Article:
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Higashi Hiroshima, Japan

Sakurai N.,Hiroshima University | Terasaki S.,Applied Vibro Acoustics Inc. | Akimoto H.,Hiroshima University
Acta Horticulturae

The resonant frequency of fruit obtained by vibrating the fruit with a range of frequencies (100-3000 Hz) of sinusoidal wave is closely related with the firmness of fruit, which is generally related to its maturity. An apple vibrated by a vibrator showed several resonant peaks. The lowest resonant peak (f1) was found to reflect the local information of the area attached by the vibrator. The second lowest resonant peak involves the vibration of the whole fruit. The vibration mode at 2nd resonant frequency was physically defined as 0S2, one of the spheroidal modes (nSm). An elastic modulus (E) of the fruit can be calculated with the 2nd resonant frequency (f2) as, E=a×f22×ρ(1/3)×m(2/3) (α is a shape constant; ?, fruit density; m, mass of fruit). We defined Elastic Index (EI) as EI= f22×m(2/3), since a is constant, and ρ is nearly unit. Correlation coefficients between kiwifruit firmness measured by a conventional penetrating method and EI were over 0.9 in core, locule interface and outer pericarp. was correlated with the fruit maturity by sensory evaluation. In melon, correlation coefficient between EI and sensory score was 0.96, while that between soluble solid (%) and the sensory score was only 0.26. EI of immature melon predicts days waiting for full maturity and relishing period of melon fruit. Abnormal low f2 distinguished core rot fruit of pear with impaired volume more than 5% of total fruit volume from those less than 5%. Source

Taniwaki M.,Hiroshima University | Tohro M.,Applied Vibro Acoustics Inc. | Sakurai N.,Hiroshima University
Postharvest Biology and Technology

The ripening speed of the melon cultivar 'Miyabi-Haruaki' was determined by monitoring its elasticity index (EI) with a nondestructive acoustic vibration method. EI was determined by the formula EI = f2 2 ṡ m2 / 3, where f2 is the second resonance frequency of a melon sample, and m is the mass of the sample. The speed of ripening, i.e., ΔEI/day, was determined to be 0.36 × 104 kg2/3 Hz2 d-1, which was lower than the ripening speeds of previously studied melon cultivars 'Andes' and 'Quincy' (0.39 × 104 kg2/3 Hz2 d-1 and 0.50 × 104 kg2/3 Hz2 d-1, respectively). Using a sensory panel test, the period of optimum ripeness of the melons was determined to be 5.3-7.1 × 104 kg2/3 Hz2. Nondestructive determination of the period of optimum ripeness in terms of the EI can be useful for estimating the shelf-life of melons. In addition, by determining the ripening speed, the time required for a melon to reach optimum ripeness can be predicted. © 2009 Elsevier B.V. All rights reserved. Source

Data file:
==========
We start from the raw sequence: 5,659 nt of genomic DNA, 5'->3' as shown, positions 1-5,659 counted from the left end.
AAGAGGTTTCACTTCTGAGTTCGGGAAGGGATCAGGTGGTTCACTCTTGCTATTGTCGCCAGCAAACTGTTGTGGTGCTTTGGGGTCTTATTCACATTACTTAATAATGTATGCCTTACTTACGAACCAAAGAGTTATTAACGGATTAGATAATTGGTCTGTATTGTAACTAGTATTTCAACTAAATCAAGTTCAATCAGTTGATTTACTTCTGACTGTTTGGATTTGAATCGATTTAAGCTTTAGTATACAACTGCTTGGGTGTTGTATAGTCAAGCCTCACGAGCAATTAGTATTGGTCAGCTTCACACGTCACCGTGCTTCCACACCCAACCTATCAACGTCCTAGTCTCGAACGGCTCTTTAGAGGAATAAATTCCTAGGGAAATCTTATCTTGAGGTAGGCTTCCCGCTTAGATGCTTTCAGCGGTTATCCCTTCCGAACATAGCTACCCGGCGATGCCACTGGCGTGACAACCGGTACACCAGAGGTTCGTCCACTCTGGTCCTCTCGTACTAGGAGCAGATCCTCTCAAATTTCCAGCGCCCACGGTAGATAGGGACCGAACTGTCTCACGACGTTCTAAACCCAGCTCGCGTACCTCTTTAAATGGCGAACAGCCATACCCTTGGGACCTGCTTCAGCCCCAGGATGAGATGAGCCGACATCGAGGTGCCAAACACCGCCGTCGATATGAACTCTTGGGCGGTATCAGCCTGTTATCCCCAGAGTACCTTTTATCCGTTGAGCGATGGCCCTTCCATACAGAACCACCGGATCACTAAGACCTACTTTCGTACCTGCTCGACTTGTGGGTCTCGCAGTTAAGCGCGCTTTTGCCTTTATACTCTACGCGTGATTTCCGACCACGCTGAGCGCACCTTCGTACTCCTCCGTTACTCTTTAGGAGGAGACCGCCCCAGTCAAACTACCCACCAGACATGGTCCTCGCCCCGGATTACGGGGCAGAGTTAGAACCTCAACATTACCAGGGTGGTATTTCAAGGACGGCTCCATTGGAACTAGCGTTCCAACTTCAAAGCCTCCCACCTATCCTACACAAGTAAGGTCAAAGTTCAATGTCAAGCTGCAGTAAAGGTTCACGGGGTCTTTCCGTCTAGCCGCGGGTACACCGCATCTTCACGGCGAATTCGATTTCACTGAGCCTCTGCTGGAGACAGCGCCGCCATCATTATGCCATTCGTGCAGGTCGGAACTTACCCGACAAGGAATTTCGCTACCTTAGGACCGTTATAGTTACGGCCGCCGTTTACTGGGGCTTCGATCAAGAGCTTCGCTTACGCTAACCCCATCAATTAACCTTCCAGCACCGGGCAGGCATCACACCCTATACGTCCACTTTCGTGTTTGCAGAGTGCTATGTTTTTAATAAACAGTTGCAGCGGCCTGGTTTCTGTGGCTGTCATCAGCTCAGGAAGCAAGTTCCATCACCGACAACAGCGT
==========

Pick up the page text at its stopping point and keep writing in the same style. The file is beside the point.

Terasaki S.,Applied Vibro Acoustics Inc. | Sakurai N.,Applied Vibro Acoustics Inc. | Sakurai N.,Hiroshima University | Kuroki S.,Kobe University | And 3 more authors.
Postharvest Biology and Technology

We have proposed a new interpretation of fruit softening. This was accomplished by generating a hypothesis that probabilities of decay of fruit structure obey the Weibull probabilistic model that has been used in the field of reliability engineering. The elasticity of individual kiwifruit after harvest was continually and nondestructively measured until decomposition by using a laser Doppler vibrometer. The obtained decreasing pattern of elasticity of individual fruit was complex, diverse, and inhomogeneous. Nonetheless, it was satisfactorily explained by a tandem combination of 2 Weibull models involving 4 types of parameters: "shape" related to probability; "scale," to velocity of decay; "location," to time lag; and "mixing ratio," to contribution of the 2 models. Averages of location, shape, and mixing ratio parameters obtained by the measurement of 33 fruit were significantly different between the 2 models, but the scale parameter was not. The results suggested that the complex softening patterns of individual kiwifruit could be described using the tandem model of Weibull distribution, and that the softening process of kiwifruit consisted of at least 2 independent decay phases that are characterized by 2 of 5 parameters: location and mixing ratio. Commencement of the first decay phase could be caused by ethylene treatment after harvest, and the second one spontaneously triggered after a certain time lag. © 2013 . Source

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